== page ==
excavation2 Half-sectioning of the ash deposits, which had an overall maximum thickness of 0.62m, revealed a clear history of use, with the two firing episodes unambiguously differentiated. The (un-excavated) base of the firing chamber consisted of a hard, compressed, light brown to light grey layer, with light pink tinges and occasional dense black areas. The surface also contained many small- and medium-sized pieces of sandstone, naturally occurring in the clayey subsoil on which the kiln was built, which had become burnt or scorched during the firing. An homogenous dense black stain, embedded with pockets of carbonised vegetation (stems and roots), circled the outer edge of base, abutting the surviving turf wall. It varied between 0.15-0.3m in width, had an irregular inner edge, and was observed running up through the ash deposits. This is interpreted as the footprint of that part of the kiln’s perimeter turf wall destroyed by heat penetration during the firing process. Resting on the base of the firing chamber was an intermittent spread, dense in places, of charcoal and charred wood, which represented the remains of the fire used to begin the fuel ignition process for the August 2007 firing. Mixed with, and covering this, was a loosely compressed and largely undifferentiated dull reddish-brown to orange layer of peat ash, between 0.15-0.2m in thickness. This deposit, representing the spent fuel residue from the 2007 experiment, also contained numerous flecks of charcoal and the occasional piece of charred wood, as well as fragments of pottery from vessels that failed to survive the firing. Sealing this was a thin layer, between 2 and 4cm in thickness, of loose, light grey to light brown loamy material, thickest at the interface between the kiln wall and ash deposit, the upper surface of which showed considerable evidence of burning. Effectively a weathered surface that accumulated in the seven or so month interval between the first and second firings, it consisted of eroded soil and tumble from the kiln wall, and represented a clearly defined chronological marker in the history of the kiln’s use.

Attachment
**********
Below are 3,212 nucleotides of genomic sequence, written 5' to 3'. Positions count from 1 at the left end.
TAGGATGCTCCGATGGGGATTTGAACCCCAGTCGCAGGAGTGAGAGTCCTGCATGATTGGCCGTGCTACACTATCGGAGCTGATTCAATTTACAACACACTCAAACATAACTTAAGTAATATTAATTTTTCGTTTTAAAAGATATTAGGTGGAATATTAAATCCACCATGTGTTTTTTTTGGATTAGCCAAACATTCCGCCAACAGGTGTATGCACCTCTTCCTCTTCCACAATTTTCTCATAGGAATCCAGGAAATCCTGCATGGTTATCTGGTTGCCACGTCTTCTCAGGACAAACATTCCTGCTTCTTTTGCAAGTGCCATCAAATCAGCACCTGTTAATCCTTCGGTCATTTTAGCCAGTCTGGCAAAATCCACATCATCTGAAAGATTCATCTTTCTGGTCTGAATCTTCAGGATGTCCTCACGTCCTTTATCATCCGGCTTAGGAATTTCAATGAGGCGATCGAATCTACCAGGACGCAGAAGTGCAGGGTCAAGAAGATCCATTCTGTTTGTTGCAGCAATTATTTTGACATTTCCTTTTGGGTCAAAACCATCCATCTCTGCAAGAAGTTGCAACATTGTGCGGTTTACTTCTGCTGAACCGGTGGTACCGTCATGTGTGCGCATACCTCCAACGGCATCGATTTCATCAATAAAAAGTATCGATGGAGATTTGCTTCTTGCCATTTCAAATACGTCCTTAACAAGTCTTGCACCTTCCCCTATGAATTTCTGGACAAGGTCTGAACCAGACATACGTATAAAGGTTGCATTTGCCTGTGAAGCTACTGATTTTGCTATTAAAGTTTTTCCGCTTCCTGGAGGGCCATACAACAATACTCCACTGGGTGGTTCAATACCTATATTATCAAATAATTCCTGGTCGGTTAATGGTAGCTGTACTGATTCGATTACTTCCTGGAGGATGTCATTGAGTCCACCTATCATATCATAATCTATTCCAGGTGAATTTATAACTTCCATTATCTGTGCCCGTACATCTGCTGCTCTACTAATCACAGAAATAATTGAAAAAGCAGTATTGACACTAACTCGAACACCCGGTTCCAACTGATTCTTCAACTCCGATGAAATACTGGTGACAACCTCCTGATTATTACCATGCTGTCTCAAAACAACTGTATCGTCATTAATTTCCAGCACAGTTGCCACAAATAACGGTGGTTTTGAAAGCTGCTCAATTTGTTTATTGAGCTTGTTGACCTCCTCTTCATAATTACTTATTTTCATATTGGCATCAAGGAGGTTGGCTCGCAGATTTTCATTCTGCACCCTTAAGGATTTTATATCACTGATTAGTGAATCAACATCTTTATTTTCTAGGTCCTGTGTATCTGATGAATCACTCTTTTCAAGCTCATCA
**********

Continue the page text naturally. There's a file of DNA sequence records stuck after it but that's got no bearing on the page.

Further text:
excavation4The deposits above the weathered surface all related to the May 2008 firing. Given the short time gap between firing and excavation, this material, with a maximum thickness of c.0.4m, was altogether looser, fresher and more vibrant in appearance, with many subtle colourations; and, in terms of stratigraphy, it was also much more complex, largely the result of using a wider range of fuel materials. On the northern side of the kiln the ash deposits were contained by the remains of the turf wall, which had been constructed in order to reduce the size of the firing chamber. This wall, built directly on the underlying weathered surface, had been completely consumed during the firing and survived only as a well defined bank of crumbly light orange loamy soil; no individual turf blocks could be identified, except at the base of the wall. The inner edge of the bank (that is, kiln side) was near vertical in profile, but the outer edge had slumped at an angle of around 25º from the vertical; further slumping had been prevented by the presence of the original kiln wall on this side. Essentially, the above-described weathered surface provided the kiln base for the second firing. On this, a spread of charcoal and partially consumed wood indicated the seat of the blaze that initiated the firing process. The ash deposits over this comprised a complex sequence of differently coloured and textured lenses, representing the inter-mixing of the different fuels used in the firing: coarse textured browns, reddish-browns, oranges and yellows of the peat mould; fine textured blacks of the seaweed; and the powdery greys and off-whites of the animal dung. The upper levels also contained patches of charcoal and charred wood, the remains of additional fuel used in the latter stages of the firing. Whilst the complexity of the deposit reflected the range of fuels used and the ways in which they were dumped/placed around the pots, it was also, in part, a product of disturbance caused by the lifting of vessels following firing.